On 30 August 1916 the Shackleton expedition was rescued from Elephant Island, where they had spent several months in grim conditions after their ship Endurance has been caught and crushed in the ice. Martin Gray from Orkney describes a visit made nine years ago to that remote and lonely place.
Back in January 2007 I worked for Peregrine Expeditions as a Naturalist Guide on board the RV Akademik Sergei Vavilov around the Antarctic and sub Antarctic Islands.
Our itinerary included a regular stop off at Elephant island just to look from a ‘ship’s cruise’ position over 2 miles off Point Wild on the tiny rocky spit of land, where 22 men from the Endurance had waited for The Boss to return and save them.
Point Wild is very rarely visited from the sea due to its reefy approach and the ever-present swell on the few tiny accessible crescents of shingle on the beach. I was later given to understand that it is landed on perhaps once every five years or so.
It’s a nasty place; pinched between the ice walls of the island and the violence of the Southern Ocean. But today it was different; the ocean was uncommonly near still and a landing seemed possible (we prided ourselves on our willingness to scrap the written itinerary in favour of rare opportunities if they came by) and I was asked go on a recce trip to see if conditions ashore would allow a safe excursion on this hallowed spot.
To cut a long story short , it was, and with some delight I was able to radio back to the ship that landing conditions were reasonable. We landed on a tiny ‘beach’ on the west side of the base of the spit.
Almost the entire company of 105 international passengers came ashore with us for a short two- hour excursion. Even though we had several seasoned Antarctic veterans aboard, this was the first time ashore there for everyone. Meanwhile the Zodiac landing boats rafted offshore, engines running, in case of one of the frequent and rapid changes in conditions we experience in that part of the world (lest we too become marooned).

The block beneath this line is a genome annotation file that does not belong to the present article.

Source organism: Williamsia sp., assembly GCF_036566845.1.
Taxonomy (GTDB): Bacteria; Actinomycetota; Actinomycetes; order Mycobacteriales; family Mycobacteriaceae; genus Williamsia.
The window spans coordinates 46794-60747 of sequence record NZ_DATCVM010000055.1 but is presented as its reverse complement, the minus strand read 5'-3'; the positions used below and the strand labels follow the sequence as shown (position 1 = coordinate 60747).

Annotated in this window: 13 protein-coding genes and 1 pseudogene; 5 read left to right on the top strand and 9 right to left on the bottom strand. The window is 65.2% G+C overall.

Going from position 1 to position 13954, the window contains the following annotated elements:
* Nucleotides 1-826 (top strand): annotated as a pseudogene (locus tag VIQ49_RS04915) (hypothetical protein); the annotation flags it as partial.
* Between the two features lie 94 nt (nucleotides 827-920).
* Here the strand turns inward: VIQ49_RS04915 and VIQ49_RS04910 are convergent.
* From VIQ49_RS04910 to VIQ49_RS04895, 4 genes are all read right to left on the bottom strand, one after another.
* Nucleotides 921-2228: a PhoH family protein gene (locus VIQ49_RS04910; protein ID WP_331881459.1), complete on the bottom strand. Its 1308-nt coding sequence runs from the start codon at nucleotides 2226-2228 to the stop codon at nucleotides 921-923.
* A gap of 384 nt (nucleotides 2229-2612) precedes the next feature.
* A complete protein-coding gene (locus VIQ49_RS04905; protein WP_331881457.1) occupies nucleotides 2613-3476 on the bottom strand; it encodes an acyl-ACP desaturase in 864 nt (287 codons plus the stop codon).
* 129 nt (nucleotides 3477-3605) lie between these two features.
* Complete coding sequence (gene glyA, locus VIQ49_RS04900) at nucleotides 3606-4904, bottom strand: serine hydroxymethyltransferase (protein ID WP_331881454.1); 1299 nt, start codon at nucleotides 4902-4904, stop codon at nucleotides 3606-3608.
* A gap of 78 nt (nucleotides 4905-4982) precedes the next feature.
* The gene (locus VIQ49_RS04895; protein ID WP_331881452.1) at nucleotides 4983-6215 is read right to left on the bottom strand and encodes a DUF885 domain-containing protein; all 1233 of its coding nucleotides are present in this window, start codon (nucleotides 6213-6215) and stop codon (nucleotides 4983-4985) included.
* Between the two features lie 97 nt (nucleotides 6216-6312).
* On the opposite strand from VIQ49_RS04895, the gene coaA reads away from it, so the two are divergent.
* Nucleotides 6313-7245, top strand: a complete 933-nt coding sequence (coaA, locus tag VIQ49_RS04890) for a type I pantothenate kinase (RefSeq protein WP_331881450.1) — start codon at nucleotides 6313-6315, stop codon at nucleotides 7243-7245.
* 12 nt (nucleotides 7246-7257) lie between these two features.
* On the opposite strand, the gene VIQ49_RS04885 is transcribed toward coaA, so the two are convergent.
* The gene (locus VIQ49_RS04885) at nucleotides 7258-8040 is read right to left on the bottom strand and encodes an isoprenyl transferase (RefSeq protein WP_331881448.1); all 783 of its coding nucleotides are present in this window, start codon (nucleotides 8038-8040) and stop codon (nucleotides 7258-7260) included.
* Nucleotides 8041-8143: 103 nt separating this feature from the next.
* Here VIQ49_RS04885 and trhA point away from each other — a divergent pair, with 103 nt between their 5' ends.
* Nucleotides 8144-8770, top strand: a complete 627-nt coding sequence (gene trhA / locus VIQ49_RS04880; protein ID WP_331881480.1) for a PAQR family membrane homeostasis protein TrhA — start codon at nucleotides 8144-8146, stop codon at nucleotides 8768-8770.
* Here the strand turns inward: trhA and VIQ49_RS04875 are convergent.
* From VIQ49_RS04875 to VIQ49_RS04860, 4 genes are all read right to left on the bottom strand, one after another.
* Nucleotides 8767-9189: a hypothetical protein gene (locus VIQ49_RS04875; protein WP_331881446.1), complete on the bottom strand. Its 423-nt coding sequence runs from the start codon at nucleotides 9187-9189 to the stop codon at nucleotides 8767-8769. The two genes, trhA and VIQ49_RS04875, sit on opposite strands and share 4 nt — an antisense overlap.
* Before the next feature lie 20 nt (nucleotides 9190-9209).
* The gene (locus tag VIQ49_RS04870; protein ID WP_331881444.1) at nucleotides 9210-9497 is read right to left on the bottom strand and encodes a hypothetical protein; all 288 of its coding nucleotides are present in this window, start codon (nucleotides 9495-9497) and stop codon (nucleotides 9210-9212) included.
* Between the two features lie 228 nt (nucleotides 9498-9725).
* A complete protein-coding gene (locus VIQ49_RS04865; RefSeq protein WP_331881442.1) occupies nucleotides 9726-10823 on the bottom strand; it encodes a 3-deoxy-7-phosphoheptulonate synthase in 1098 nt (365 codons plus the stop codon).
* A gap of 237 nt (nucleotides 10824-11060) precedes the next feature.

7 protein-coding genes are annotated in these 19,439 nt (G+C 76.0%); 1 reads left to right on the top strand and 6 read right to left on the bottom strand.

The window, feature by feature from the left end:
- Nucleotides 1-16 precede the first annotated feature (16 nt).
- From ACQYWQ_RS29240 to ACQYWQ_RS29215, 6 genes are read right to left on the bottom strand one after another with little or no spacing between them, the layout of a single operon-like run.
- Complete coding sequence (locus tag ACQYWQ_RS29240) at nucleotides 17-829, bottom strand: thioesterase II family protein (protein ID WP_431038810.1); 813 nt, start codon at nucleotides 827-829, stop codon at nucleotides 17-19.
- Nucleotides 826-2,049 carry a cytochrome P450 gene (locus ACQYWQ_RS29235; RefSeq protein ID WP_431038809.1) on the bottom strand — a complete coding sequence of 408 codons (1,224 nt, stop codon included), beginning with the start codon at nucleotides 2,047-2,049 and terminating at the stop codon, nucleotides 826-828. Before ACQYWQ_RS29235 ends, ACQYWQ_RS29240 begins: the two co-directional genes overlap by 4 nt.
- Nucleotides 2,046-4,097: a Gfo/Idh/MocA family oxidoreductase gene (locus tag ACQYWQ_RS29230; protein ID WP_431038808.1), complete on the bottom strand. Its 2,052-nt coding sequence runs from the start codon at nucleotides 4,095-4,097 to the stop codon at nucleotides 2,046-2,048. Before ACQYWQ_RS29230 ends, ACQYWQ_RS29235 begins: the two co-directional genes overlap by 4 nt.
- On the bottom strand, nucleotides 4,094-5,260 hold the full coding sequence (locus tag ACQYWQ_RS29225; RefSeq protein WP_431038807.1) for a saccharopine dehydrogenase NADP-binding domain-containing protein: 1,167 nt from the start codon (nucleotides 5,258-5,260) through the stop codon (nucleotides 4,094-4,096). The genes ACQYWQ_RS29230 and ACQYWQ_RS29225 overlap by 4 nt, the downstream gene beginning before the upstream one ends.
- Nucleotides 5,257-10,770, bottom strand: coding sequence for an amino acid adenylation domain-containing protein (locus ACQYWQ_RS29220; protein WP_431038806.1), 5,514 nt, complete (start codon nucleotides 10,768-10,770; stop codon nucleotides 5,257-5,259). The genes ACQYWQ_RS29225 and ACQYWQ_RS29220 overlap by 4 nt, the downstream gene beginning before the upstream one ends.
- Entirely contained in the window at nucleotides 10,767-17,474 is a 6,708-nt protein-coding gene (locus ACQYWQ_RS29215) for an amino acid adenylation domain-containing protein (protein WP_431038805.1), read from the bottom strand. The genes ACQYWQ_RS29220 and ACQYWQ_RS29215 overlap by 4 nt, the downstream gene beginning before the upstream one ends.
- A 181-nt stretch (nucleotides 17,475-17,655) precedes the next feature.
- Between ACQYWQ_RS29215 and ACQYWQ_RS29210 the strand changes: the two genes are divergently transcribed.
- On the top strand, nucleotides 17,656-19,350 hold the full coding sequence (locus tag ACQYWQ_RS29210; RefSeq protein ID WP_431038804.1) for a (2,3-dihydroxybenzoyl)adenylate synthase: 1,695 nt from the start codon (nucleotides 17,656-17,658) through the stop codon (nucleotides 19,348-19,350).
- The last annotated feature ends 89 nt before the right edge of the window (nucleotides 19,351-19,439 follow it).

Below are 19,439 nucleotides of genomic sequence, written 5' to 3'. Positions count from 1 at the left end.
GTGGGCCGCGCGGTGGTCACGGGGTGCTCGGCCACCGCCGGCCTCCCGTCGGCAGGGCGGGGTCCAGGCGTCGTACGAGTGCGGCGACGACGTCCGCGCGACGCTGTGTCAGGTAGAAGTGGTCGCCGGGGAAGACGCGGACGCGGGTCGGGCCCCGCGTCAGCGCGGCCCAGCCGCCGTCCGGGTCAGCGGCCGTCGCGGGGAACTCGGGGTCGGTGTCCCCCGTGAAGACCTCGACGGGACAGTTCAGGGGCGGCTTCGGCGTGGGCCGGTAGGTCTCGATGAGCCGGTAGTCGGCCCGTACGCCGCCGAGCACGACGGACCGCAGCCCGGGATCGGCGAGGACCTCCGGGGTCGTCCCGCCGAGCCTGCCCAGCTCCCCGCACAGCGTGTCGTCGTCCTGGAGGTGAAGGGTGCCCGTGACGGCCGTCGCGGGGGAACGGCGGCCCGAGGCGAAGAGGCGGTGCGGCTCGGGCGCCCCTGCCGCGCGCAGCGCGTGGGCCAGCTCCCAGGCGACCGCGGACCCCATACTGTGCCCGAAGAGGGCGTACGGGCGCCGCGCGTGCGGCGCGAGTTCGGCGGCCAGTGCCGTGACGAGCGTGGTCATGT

There was no trace of any part of the Endurance Camp and no accumulations of shingle spoken of as its base. We assumed the site had been completely altered by wave washes in big Southern Ocean storms. The monument, a bust of Captain Luis Pardo Villalon, skipper of the rescuing vessel SS Yelcho, still stands there, surrounded by Chinstrap and Gentoo Penguins.
There wasn’t much guiding for me to do. Not much land, not a great deal of wildlife and people just seemed content to wander and sit around soaking it all in.
It helped that the weather was lovely. I knew how much the stranded crew had fantasised about food during their time waiting there and I couldn’t help but look around at all these juicy seals and nesting penguins and imagine the feeling of glorious bounty the crew must have felt when they landed here!
Before long we were back in the boats and away ‘home’ to the ship. We talked of this and little else for days and days afterwards as memories, impressions and photos were shared.
Whilst ashore I broke a cardinal Antarctic rule and put a small pebble in my pocket. I still have it as a very personal treasure from a rare, almost dreamlike few hours.
The story of the rescue of the Shackleton expedition will be told by Dr Maria Pia Casarini in ‘The Sky All Torn, and Flying Spindrift’ on Monday 5 September in the Pickaquoy Cinema, Kirkwall, at 11.30 am.